As you might imagine, the company views this rig not only as a potent sound-pusher, but also as a highlight of industrial design. Comprised of a hefty metal frame housing six tempered glass panels (held together by one screw on each of its eight corners), the system nearly blends into any environment it's placed in. We've done our best to translate the feel with our in-person photos of the pre-production sample unit here, but we'd say it's something we weren't able to fully appreciate ourselves until it was in the same room with us. The front panel houses a duo full-range three-inch drivers, a 6.5-inch woofer (all custom tuned, aimed at delivering neutral, transparent output in terms of EQ) and a controller box, each of which are held in with butterfly screws. If you couldn't tell by now, all the parts can be easily removed and swapped out should you choose -- People People even notes that its contracted factories will be ready to handle repairs down the line. Our only concern is whether the screws will easily unfasten over time, but the company let us know it's paying attention to this for the final product.
We'd be remiss not to point out one thing: the controller in the unit we played with was merely for show. While the speakers pushed out gobs of volume, all of the power was pushed using an external amp and mixer stuffed in a messenger bag. Fret not, though, as the company assured us it'll be using tiny class-D digital amping that won't affect its current size, aiming to provide 80-100 peak RMS watts of power. The front of controller features bass, treble and volume knobs, a power toggle, LED indicator and a 3.5mm auxiliary jack, while the back features a secondary 3.5mm jack, a powered USB port (allowing for the hookup of Bluetooth-enabling dongles, for example) and a toaster slot for the current and previous generation of AirPort Express routers. You guessed it, this system is focused as an AirPlay speaker, first and foremost. As we're told, People People found that the Express provided a consistently smoother wireless connection to that the usual AirPlay chip that every certified AirPlay device uses (not to mention, it's likely a slick way of avoiding the whole certification process in the first place).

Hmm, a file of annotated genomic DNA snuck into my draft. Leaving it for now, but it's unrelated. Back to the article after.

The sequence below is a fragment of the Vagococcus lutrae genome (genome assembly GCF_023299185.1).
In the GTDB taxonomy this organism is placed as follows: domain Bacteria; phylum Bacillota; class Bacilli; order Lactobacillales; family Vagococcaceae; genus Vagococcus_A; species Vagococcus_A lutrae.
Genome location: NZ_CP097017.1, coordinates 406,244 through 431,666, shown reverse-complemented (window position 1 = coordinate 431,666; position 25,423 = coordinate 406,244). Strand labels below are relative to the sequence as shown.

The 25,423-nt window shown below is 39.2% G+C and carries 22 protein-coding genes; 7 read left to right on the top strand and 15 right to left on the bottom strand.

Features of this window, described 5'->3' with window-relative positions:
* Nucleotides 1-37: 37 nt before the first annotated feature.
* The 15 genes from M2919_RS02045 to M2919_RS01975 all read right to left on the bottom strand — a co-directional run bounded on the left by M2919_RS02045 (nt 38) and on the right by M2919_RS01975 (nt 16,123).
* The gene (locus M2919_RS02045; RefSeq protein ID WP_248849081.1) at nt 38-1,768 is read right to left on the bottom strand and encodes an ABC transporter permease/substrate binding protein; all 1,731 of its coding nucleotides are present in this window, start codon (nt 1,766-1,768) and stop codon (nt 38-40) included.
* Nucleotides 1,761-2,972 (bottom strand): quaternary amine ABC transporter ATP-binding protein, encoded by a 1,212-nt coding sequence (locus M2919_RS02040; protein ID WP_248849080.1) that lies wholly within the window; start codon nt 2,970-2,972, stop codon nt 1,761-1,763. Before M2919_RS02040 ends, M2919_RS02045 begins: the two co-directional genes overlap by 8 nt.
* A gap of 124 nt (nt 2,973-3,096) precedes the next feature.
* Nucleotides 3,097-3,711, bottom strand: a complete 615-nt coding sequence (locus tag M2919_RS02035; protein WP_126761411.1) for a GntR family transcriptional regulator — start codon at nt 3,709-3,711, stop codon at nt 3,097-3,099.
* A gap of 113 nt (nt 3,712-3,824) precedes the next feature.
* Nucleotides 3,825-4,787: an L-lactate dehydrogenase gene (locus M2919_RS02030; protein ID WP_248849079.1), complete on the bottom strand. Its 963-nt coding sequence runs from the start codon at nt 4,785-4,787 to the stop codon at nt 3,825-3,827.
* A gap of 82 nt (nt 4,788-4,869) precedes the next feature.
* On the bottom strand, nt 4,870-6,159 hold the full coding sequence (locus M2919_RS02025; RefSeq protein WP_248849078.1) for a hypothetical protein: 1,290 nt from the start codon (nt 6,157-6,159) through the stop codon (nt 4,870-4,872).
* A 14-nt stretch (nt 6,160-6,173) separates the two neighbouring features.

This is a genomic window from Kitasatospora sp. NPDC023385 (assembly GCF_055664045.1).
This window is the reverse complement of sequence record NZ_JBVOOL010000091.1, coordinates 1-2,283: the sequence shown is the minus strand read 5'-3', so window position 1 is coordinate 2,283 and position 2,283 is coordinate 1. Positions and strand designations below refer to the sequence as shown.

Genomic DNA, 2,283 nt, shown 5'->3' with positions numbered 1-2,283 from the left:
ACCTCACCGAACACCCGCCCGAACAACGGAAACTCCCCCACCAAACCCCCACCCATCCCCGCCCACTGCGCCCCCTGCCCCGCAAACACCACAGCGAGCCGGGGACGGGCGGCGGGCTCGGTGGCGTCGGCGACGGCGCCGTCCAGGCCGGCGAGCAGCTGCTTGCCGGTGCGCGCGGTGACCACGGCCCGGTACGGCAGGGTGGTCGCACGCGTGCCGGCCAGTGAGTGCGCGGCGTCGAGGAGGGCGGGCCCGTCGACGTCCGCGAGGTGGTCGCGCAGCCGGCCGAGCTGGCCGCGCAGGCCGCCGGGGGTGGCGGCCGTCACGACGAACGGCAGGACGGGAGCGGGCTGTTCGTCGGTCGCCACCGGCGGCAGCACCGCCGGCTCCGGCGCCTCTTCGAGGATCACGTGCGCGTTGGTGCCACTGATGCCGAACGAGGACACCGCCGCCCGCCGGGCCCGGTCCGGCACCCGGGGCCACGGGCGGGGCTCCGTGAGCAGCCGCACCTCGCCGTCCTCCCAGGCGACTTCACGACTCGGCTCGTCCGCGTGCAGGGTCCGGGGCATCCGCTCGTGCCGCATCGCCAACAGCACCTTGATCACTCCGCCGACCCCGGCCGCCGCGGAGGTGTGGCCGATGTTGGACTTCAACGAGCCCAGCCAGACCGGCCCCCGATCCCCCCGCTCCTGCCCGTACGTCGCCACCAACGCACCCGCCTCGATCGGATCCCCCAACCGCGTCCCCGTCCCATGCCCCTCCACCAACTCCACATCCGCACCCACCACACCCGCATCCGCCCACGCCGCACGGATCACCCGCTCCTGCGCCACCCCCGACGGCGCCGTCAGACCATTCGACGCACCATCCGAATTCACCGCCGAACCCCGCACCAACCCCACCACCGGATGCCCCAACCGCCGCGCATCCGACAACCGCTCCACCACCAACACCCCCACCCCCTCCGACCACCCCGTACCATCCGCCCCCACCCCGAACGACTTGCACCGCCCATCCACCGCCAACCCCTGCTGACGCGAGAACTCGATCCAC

Sadly (given the state of the unit we got to play with briefly), we can't firmly speak to its sonic sensibilities, as it's still being fine-tuned. That said, we'd bet most folks will find the audio pleasing if the final product sounds at least as good as what we heard. In case you're wondering, the glass didn't seem to rattle or cause and hindrance to our jams at louder volumes in the hallways of our NYC office.
The Transparent Speaker is set to sell for about $800 (fully assembled, sans AirPort Express), but folks who take the risk to help fund the unit through Kickstarter will snag it for much less if all works out. For an unassembled production unit (you'll also have to source your own glass) you'll be looking at dropping at least $360, while raising that number to $460 puts you in place for one that's fully complete. All in all, there are 1,000 units up grabs -- excluding a handful of special versions in the thousands-of-dollars range. You know the drill if you want to find out more -- check out that source link below.
Ben Gilbert contributed to this post.